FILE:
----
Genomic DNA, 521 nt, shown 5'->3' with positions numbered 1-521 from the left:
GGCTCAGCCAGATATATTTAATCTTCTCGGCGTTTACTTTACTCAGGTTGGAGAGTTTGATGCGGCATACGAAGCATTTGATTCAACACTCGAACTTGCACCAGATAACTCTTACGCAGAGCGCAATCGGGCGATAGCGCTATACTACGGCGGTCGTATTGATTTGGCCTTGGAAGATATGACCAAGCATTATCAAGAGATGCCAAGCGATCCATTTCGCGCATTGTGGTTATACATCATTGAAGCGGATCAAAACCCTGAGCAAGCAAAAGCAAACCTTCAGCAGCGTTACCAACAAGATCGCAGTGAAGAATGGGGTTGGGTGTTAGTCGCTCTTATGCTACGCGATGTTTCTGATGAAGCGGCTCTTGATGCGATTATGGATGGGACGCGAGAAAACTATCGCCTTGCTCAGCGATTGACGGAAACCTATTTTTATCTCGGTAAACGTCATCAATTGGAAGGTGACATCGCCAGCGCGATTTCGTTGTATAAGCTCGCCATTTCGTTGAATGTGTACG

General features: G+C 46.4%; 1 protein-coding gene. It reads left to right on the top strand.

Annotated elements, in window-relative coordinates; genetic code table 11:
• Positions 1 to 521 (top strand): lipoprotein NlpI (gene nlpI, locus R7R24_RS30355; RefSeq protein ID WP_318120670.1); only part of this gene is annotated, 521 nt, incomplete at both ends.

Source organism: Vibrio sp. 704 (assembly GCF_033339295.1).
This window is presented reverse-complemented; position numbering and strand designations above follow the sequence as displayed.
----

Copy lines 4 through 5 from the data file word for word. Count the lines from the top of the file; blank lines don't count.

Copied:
Annotated elements, in window-relative coordinates; genetic code table 11:
• Positions 1 to 521 (top strand): lipoprotein NlpI (gene nlpI, locus R7R24_RS30355; RefSeq protein ID WP_318120670.1); only part of this gene is annotated, 521 nt, incomplete at both ends.